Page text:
Injury that penetrates subchondral bone
 Bleeding -> Fibrin clot -> Inflammatory response
 Fibrocartilage: lacks unique structure and
 properties of hyaline cartilage
    Random collagen fibrils
    Softer; Easier to damage and deform
    Poor connection with adjacent hyaline cartilage




                                                      C-00029.A 08/2006




                                                                          5
   Hyaline Cartilage vs. Fibrocartilage
Hyaline cartilage consists of:
  Proteoglycan aggregate, Collagen
  Types: II, IX, XI
  Organized collagen fiber
  orientation




Fibrocartilage consists of:
  Proteoglycan, Collagen Type I
  Unorganized collagen fiber
  orientation

                                                 C-00029.A 08/2006




  Injury Classification

    Grade:
  1 – Softening / superficial cracks
  2 – To transitional zone ( < 50% thickness)
  3 – Deep Zone ( > 50% thickness)
  4 – Exposed subchondral bone




                                                 C-00029.A 08/2006




  Goals of Cartilage Repair

     Restore articular
     cartilage surface
     Relieve symptoms &
     improve function
             bio-
     Match bio-mechanical
     properties of normal
     hyaline cartilage
     Prevent or slow
     progression of focal   Get our patients “back in the game”
     chondral injury to end
     stage arthritis

                                                 C-00029.A 08/2006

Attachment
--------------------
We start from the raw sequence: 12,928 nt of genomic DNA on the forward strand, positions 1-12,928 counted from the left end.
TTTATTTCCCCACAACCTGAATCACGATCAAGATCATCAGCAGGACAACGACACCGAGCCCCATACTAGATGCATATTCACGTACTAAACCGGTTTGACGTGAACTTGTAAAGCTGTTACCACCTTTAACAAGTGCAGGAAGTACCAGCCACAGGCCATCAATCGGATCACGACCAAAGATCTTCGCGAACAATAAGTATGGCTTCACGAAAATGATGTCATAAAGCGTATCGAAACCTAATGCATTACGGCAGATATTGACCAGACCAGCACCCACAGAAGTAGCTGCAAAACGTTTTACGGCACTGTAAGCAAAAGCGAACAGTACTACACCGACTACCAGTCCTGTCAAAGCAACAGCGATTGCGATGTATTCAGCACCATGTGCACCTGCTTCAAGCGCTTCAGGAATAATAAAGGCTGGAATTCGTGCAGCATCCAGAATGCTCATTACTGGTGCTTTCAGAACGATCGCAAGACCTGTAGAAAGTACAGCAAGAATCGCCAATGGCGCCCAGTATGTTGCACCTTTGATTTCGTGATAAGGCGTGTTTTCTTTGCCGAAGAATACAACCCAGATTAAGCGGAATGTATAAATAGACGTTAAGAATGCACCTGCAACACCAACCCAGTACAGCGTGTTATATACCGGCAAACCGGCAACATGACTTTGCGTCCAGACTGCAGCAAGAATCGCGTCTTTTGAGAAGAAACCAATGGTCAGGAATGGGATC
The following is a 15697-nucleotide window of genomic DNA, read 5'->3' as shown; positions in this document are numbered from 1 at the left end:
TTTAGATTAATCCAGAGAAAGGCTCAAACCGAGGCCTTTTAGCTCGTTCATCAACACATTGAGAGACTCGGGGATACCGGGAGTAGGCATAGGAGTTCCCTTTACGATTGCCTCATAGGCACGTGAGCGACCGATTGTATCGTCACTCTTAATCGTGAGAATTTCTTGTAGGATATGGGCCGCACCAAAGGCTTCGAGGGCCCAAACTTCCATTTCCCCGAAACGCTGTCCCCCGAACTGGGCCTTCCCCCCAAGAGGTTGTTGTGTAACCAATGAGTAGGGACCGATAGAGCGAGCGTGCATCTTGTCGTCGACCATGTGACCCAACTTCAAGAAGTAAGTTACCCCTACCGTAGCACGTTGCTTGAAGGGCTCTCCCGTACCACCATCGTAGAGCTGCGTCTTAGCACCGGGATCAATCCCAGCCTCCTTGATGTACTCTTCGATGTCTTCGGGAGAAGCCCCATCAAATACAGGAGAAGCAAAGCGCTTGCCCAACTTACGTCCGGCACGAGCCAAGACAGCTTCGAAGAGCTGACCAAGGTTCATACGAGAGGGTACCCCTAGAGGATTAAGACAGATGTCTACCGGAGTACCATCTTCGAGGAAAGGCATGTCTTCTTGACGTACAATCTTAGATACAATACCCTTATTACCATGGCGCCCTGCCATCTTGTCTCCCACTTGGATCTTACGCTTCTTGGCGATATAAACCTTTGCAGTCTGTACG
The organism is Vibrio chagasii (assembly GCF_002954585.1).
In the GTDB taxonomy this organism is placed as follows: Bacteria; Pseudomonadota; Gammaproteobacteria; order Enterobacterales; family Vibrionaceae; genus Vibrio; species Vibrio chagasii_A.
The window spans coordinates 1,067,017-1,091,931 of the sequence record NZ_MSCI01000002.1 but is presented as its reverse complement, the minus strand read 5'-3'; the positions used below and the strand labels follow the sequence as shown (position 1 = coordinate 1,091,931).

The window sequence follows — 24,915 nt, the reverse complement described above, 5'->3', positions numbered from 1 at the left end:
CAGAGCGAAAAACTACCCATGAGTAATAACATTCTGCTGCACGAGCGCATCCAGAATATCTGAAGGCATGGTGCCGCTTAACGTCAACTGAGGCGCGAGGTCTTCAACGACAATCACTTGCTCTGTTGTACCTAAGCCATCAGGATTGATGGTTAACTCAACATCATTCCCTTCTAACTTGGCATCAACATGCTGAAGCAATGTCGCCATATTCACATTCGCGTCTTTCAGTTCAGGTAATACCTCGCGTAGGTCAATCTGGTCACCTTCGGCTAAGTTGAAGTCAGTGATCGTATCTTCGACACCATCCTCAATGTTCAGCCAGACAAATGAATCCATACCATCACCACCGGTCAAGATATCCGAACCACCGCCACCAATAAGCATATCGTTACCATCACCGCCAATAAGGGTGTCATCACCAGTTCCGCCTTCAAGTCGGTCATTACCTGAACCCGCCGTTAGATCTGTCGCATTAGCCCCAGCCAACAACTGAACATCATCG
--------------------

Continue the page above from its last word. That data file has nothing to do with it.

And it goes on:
6
Treatment Options




                               Courtesy of Brian Cole, MD   C-00029.A 08/2006




Treatment Options: Large vs. Small:

          < 2cm2 (d. < 1.6 cm) > 2cm2 (d. > 1.6 cm)




                                                            C-00029.A 08/2006




Treatment Options : Younger Patient With
Focal Joint Damage

                Focal”
  Behaves Like “Focal”
  Arthritis
  Previous solutions:
                          up”
    Debridement “clean up”–
    not very effective
                    arthroplasty”
    “Microfracture arthroplasty”
    – short term partial relief
    Knee replacement –
    problematic in the younger
    patient




                                                            C-00029.A 08/2006




                                                                                7
Treatment Options: Debridement

Strengths:
  Arthroscopic
                   sub-
  Does not violate sub-
  chondral bone
  Temporary pain relief
Limitations:
  Lack of tissue fill /
  restoration
  Low prospects for long term
  result




                                                    C-00029.A 08/2006




Treatment Options: MicroFracture

Strengths:
   Arthroscopic
   Relatively simple
   procedure
Limitations:
            fibro-
   Creates fibro-cartilage /
   poor wear characteristics
   More effective on smaller
   defects
               non- weight-
   6-8 weeks non-weight-
   bearing & motion exercise
   to optimize results